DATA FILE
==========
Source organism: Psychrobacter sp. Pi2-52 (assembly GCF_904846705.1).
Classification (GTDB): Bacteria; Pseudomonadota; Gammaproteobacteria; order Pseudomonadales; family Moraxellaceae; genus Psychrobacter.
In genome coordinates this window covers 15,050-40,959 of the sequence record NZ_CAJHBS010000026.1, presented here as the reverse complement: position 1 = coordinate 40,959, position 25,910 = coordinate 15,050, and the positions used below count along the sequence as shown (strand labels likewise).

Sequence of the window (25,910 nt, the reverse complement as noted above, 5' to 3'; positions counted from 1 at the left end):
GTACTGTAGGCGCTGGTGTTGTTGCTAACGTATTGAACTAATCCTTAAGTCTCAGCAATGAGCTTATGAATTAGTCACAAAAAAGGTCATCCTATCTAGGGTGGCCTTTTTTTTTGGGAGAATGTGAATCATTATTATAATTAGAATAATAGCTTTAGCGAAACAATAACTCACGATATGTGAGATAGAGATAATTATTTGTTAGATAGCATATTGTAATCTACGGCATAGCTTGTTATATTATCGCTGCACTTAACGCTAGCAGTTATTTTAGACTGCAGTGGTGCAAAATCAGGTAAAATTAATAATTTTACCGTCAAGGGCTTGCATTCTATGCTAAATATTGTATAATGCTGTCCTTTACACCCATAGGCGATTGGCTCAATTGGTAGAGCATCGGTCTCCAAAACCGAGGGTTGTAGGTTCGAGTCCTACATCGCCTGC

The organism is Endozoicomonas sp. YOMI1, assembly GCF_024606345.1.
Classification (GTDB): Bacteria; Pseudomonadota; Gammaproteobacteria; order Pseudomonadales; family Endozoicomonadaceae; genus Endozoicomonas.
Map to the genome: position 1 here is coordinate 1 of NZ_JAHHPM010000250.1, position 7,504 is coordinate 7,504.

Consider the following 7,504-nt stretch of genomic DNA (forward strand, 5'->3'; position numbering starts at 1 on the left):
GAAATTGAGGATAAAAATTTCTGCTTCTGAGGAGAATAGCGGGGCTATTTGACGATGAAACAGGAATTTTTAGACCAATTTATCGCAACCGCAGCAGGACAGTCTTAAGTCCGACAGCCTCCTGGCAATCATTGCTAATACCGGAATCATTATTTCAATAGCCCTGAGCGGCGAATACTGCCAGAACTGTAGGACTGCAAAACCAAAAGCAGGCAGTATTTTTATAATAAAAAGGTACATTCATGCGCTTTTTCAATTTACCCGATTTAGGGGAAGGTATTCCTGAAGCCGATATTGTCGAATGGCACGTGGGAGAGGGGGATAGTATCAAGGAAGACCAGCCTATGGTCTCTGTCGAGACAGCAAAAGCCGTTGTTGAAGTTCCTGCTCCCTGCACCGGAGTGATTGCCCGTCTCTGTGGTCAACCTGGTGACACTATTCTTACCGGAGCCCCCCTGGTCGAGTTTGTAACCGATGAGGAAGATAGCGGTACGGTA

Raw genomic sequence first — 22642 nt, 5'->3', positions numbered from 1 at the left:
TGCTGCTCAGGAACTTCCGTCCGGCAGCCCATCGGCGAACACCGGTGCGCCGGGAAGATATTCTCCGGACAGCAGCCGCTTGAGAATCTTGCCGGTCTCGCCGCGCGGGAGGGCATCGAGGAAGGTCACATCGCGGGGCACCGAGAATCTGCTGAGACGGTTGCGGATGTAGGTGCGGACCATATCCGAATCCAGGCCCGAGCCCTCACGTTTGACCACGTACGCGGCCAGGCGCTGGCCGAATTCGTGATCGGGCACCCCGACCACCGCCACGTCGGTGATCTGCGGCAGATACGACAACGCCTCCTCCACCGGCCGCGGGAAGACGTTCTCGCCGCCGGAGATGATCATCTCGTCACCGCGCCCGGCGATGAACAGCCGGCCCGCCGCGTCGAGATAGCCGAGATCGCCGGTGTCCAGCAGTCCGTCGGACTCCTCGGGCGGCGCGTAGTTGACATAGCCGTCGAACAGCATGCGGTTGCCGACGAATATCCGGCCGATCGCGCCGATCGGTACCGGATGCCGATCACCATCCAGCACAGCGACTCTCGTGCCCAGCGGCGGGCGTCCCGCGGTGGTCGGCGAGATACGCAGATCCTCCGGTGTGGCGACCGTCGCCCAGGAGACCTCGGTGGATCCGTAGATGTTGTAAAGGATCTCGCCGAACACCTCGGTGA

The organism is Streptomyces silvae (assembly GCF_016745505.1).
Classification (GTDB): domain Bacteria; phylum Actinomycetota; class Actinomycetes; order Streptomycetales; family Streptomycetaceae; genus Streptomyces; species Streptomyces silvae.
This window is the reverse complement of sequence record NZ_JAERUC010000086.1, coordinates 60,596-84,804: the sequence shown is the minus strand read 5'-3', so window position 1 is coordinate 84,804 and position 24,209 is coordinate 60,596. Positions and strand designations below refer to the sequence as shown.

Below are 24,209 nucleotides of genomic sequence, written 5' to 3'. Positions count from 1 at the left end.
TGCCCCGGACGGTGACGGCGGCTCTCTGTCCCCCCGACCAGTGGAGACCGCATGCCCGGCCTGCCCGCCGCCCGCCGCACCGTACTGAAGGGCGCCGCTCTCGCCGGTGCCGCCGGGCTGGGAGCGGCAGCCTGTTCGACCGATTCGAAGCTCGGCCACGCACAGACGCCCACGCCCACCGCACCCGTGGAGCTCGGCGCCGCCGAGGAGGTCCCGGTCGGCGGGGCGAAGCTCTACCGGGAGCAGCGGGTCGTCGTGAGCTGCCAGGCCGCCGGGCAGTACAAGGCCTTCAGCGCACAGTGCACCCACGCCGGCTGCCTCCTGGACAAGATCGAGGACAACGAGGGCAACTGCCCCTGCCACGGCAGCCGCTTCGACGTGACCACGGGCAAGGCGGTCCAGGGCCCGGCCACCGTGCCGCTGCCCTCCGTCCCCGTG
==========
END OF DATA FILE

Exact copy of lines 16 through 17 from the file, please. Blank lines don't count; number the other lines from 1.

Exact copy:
Below are 24,209 nucleotides of genomic sequence, written 5' to 3'. Positions count from 1 at the left end.
TGCCCCGGACGGTGACGGCGGCTCTCTGTCCCCCCGACCAGTGGAGACCGCATGCCCGGCCTGCCCGCCGCCCGCCGCACCGTACTGAAGGGCGCCGCTCTCGCCGGTGCCGCCGGGCTGGGAGCGGCAGCCTGTTCGACCGATTCGAAGCTCGGCCACGCACAGACGCCCACGCCCACCGCACCCGTGGAGCTCGGCGCCGCCGAGGAGGTCCCGGTCGGCGGGGCGAAGCTCTACCGGGAGCAGCGGGTCGTCGTGAGCTGCCAGGCCGCCGGGCAGTACAAGGCCTTCAGCGCACAGTGCACCCACGCCGGCTGCCTCCTGGACAAGATCGAGGACAACGAGGGCAACTGCCCCTGCCACGGCAGCCGCTTCGACGTGACCACGGGCAAGGCGGTCCAGGGCCCGGCCACCGTGCCGCTGCCCTCCGTCCCCGTG